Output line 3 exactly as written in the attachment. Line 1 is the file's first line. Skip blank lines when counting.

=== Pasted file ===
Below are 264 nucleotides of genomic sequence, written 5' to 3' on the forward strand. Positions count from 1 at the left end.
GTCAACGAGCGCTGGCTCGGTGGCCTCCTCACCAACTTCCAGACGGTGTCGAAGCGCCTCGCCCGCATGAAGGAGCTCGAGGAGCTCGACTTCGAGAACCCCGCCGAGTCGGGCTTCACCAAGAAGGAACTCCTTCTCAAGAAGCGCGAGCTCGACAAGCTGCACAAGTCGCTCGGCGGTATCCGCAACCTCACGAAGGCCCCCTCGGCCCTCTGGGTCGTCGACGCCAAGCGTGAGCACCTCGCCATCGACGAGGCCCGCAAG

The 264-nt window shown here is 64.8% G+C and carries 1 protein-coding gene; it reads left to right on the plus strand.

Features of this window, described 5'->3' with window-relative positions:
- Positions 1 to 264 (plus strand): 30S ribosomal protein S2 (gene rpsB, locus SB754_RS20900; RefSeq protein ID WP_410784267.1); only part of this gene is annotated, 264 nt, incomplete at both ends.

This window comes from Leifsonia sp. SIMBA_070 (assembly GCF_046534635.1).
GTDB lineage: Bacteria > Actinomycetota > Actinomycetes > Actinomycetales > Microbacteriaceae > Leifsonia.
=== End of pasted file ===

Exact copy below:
The 264-nt window shown here is 64.8% G+C and carries 1 protein-coding gene; it reads left to right on the plus strand.